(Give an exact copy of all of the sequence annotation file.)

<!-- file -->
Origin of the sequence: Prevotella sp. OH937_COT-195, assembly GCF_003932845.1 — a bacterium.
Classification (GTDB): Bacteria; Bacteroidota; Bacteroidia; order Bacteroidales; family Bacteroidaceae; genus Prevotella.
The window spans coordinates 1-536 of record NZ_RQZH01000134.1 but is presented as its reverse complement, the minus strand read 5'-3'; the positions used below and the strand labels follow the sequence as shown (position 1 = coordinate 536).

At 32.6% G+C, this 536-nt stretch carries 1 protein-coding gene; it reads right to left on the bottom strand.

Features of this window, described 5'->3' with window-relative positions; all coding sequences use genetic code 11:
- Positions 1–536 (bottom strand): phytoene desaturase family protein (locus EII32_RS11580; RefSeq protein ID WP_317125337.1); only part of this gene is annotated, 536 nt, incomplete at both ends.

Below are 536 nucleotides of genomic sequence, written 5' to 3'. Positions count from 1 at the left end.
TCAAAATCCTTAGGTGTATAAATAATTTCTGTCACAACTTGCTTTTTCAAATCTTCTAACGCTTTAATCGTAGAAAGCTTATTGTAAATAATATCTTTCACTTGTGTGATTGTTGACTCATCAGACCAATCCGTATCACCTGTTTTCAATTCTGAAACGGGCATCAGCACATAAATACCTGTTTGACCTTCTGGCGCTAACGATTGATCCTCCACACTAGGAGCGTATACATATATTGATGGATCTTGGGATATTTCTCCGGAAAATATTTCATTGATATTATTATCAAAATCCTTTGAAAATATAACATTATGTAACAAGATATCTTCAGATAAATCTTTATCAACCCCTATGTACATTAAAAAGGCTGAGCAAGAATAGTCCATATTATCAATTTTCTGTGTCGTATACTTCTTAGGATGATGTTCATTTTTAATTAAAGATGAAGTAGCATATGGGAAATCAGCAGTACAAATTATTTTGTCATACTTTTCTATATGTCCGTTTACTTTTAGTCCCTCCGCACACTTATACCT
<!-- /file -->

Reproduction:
Origin of the sequence: Prevotella sp. OH937_COT-195, assembly GCF_003932845.1 — a bacterium.
Classification (GTDB): Bacteria; Bacteroidota; Bacteroidia; order Bacteroidales; family Bacteroidaceae; genus Prevotella.
The window spans coordinates 1-536 of record NZ_RQZH01000134.1 but is presented as its reverse complement, the minus strand read 5'-3'; the positions used below and the strand labels follow the sequence as shown (position 1 = coordinate 536).

At 32.6% G+C, this 536-nt stretch carries 1 protein-coding gene; it reads right to left on the bottom strand.

Features of this window, described 5'->3' with window-relative positions; all coding sequences use genetic code 11:
- Positions 1–536 (bottom strand): phytoene desaturase family protein (locus EII32_RS11580; RefSeq protein ID WP_317125337.1); only part of this gene is annotated, 536 nt, incomplete at both ends.

Below are 536 nucleotides of genomic sequence, written 5' to 3'. Positions count from 1 at the left end.
TCAAAATCCTTAGGTGTATAAATAATTTCTGTCACAACTTGCTTTTTCAAATCTTCTAACGCTTTAATCGTAGAAAGCTTATTGTAAATAATATCTTTCACTTGTGTGATTGTTGACTCATCAGACCAATCCGTATCACCTGTTTTCAATTCTGAAACGGGCATCAGCACATAAATACCTGTTTGACCTTCTGGCGCTAACGATTGATCCTCCACACTAGGAGCGTATACATATATTGATGGATCTTGGGATATTTCTCCGGAAAATATTTCATTGATATTATTATCAAAATCCTTTGAAAATATAACATTATGTAACAAGATATCTTCAGATAAATCTTTATCAACCCCTATGTACATTAAAAAGGCTGAGCAAGAATAGTCCATATTATCAATTTTCTGTGTCGTATACTTCTTAGGATGATGTTCATTTTTAATTAAAGATGAAGTAGCATATGGGAAATCAGCAGTACAAATTATTTTGTCATACTTTTCTATATGTCCGTTTACTTTTAGTCCCTCCGCACACTTATACCT